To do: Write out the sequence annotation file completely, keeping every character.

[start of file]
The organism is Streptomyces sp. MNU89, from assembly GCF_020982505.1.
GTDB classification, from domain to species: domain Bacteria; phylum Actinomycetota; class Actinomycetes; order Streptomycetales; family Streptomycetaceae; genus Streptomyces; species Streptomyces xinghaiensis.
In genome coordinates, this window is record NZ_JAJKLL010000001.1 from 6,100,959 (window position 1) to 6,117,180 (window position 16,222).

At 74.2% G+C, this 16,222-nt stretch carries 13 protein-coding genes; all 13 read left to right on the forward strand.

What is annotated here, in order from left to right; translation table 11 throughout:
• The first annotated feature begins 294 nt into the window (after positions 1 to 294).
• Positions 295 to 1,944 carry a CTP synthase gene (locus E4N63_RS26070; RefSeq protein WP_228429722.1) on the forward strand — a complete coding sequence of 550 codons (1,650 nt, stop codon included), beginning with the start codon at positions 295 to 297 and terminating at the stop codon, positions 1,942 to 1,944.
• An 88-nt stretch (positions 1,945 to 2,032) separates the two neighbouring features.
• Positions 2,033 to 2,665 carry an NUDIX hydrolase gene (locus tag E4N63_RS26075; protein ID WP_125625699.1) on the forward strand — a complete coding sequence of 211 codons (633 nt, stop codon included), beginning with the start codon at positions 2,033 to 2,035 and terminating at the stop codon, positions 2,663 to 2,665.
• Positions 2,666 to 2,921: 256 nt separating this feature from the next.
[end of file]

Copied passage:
The organism is Streptomyces sp. MNU89, from assembly GCF_020982505.1.
GTDB classification, from domain to species: domain Bacteria; phylum Actinomycetota; class Actinomycetes; order Streptomycetales; family Streptomycetaceae; genus Streptomyces; species Streptomyces xinghaiensis.
In genome coordinates, this window is record NZ_JAJKLL010000001.1 from 6,100,959 (window position 1) to 6,117,180 (window position 16,222).

At 74.2% G+C, this 16,222-nt stretch carries 13 protein-coding genes; all 13 read left to right on the forward strand.

What is annotated here, in order from left to right; translation table 11 throughout:
• The first annotated feature begins 294 nt into the window (after positions 1 to 294).
• Positions 295 to 1,944 carry a CTP synthase gene (locus E4N63_RS26070; RefSeq protein WP_228429722.1) on the forward strand — a complete coding sequence of 550 codons (1,650 nt, stop codon included), beginning with the start codon at positions 295 to 297 and terminating at the stop codon, positions 1,942 to 1,944.
• An 88-nt stretch (positions 1,945 to 2,032) separates the two neighbouring features.
• Positions 2,033 to 2,665 carry an NUDIX hydrolase gene (locus tag E4N63_RS26075; protein ID WP_125625699.1) on the forward strand — a complete coding sequence of 211 codons (633 nt, stop codon included), beginning with the start codon at positions 2,033 to 2,035 and terminating at the stop codon, positions 2,663 to 2,665.
• Positions 2,666 to 2,921: 256 nt separating this feature from the next.